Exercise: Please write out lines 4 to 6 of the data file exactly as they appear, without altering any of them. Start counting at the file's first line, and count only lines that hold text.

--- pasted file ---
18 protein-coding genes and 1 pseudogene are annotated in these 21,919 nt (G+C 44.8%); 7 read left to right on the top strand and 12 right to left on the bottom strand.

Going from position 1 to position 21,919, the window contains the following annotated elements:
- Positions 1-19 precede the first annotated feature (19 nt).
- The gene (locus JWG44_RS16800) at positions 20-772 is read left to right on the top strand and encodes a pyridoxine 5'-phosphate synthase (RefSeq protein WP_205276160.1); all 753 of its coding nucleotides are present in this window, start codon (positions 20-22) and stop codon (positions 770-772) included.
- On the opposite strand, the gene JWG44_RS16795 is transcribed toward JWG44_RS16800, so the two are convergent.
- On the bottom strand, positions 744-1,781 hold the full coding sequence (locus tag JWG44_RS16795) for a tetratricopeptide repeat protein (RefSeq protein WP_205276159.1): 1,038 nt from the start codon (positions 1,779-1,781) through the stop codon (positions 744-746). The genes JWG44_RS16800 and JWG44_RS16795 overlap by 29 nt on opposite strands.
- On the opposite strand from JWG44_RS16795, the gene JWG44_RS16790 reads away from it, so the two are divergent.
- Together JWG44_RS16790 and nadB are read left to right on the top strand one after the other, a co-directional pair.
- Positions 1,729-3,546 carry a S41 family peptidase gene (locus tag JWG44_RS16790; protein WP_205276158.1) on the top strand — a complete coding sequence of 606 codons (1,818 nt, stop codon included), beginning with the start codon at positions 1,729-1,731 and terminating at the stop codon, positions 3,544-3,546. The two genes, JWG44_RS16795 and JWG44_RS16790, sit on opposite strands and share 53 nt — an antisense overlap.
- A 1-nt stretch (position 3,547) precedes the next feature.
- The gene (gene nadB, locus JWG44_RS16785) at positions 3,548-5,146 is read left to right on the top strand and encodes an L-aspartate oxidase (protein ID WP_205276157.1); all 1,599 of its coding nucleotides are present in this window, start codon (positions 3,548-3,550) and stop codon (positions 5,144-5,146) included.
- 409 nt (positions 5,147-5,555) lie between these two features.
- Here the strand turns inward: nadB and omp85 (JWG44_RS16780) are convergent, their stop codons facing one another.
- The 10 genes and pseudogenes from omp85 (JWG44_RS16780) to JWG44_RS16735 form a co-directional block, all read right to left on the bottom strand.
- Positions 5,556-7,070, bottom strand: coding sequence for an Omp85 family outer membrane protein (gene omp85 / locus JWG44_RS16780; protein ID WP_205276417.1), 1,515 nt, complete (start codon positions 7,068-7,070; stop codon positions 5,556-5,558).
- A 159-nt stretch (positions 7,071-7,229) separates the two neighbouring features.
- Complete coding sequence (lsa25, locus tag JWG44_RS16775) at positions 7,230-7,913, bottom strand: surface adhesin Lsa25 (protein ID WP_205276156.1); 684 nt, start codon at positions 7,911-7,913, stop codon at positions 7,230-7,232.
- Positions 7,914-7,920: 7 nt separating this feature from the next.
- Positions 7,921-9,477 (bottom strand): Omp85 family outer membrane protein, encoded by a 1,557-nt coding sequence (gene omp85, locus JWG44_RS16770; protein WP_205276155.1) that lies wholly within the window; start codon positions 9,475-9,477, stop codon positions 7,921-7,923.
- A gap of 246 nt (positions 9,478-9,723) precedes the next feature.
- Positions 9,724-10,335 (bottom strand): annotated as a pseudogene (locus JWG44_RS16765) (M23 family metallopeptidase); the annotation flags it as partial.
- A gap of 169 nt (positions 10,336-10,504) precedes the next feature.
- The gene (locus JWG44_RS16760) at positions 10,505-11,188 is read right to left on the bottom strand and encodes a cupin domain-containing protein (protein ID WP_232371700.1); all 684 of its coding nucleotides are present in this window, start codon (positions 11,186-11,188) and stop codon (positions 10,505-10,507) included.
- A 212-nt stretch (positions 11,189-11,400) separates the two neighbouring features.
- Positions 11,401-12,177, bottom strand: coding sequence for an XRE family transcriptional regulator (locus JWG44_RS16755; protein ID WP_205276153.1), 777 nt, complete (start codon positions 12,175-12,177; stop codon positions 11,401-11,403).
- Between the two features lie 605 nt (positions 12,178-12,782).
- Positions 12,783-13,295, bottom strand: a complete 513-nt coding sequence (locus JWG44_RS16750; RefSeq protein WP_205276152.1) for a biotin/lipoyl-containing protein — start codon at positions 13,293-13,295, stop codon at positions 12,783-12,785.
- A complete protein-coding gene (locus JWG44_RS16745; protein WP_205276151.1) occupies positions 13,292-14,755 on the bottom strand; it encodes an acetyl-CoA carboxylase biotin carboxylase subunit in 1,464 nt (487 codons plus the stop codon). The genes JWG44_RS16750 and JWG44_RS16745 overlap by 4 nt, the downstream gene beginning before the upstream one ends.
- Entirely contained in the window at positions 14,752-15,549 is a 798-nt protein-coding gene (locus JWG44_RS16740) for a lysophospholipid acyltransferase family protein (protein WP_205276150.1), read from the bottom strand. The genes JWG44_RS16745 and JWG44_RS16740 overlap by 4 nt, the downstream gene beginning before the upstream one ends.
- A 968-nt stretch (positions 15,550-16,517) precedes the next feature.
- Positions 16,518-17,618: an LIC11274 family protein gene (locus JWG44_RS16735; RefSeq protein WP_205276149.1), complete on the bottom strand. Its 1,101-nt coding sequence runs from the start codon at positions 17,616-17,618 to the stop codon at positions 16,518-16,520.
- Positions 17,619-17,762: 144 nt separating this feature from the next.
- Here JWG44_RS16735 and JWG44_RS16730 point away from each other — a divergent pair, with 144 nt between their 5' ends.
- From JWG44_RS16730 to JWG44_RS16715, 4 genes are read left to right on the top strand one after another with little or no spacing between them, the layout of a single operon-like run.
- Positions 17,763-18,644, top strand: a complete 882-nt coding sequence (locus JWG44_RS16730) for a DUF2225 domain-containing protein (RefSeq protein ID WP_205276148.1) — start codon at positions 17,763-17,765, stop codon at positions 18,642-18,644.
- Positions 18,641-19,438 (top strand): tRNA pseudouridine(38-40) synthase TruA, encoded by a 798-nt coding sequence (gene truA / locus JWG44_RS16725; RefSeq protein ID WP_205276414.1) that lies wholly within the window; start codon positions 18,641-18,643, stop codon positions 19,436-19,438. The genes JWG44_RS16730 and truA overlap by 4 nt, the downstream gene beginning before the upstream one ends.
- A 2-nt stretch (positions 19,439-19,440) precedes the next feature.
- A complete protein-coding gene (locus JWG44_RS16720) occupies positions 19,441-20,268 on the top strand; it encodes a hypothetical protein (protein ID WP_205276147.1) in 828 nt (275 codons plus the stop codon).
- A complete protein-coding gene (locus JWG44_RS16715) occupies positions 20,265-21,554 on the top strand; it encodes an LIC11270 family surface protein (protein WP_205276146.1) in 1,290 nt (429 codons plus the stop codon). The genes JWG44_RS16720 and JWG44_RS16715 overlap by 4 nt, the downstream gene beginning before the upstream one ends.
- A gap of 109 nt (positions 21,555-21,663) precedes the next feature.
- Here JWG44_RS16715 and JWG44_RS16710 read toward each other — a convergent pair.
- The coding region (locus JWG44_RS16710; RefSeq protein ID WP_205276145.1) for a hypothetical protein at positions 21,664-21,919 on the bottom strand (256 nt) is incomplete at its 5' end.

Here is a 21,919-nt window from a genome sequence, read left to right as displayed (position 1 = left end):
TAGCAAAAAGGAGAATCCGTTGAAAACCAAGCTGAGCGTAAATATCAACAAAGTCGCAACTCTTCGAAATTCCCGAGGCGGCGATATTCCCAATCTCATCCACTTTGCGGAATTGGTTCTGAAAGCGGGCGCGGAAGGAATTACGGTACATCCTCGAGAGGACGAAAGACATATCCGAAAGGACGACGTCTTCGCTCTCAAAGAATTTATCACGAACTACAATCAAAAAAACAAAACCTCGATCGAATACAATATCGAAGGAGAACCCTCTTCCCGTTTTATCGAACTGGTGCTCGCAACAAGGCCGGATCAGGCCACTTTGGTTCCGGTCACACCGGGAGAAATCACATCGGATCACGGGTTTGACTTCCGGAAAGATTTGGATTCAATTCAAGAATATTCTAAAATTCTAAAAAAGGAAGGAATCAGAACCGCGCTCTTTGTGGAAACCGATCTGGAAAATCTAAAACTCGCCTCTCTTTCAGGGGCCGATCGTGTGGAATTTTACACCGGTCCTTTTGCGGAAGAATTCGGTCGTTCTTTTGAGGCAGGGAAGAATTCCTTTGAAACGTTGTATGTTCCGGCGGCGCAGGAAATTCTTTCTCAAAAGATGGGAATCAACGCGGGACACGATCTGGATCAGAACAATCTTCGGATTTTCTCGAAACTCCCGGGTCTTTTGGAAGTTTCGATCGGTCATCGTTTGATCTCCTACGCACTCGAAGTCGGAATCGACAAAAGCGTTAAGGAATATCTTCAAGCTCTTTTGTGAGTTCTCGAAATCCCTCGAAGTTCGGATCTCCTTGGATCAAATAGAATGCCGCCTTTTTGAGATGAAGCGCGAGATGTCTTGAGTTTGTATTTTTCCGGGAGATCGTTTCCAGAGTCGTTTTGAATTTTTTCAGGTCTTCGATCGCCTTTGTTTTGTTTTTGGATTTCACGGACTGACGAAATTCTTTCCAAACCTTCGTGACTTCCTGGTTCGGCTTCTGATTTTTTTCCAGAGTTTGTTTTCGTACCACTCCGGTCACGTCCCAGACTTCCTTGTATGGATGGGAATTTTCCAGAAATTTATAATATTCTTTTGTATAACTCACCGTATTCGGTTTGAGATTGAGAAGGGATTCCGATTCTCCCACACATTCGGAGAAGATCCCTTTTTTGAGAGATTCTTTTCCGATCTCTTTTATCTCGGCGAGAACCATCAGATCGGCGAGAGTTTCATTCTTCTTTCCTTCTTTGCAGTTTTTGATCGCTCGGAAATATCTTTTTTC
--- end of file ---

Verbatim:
- The gene (locus JWG44_RS16800) at positions 20-772 is read left to right on the top strand and encodes a pyridoxine 5'-phosphate synthase (RefSeq protein WP_205276160.1); all 753 of its coding nucleotides are present in this window, start codon (positions 20-22) and stop codon (positions 770-772) included.
- On the opposite strand, the gene JWG44_RS16795 is transcribed toward JWG44_RS16800, so the two are convergent.
- On the bottom strand, positions 744-1,781 hold the full coding sequence (locus tag JWG44_RS16795) for a tetratricopeptide repeat protein (RefSeq protein WP_205276159.1): 1,038 nt from the start codon (positions 1,779-1,781) through the stop codon (positions 744-746). The genes JWG44_RS16800 and JWG44_RS16795 overlap by 29 nt on opposite strands.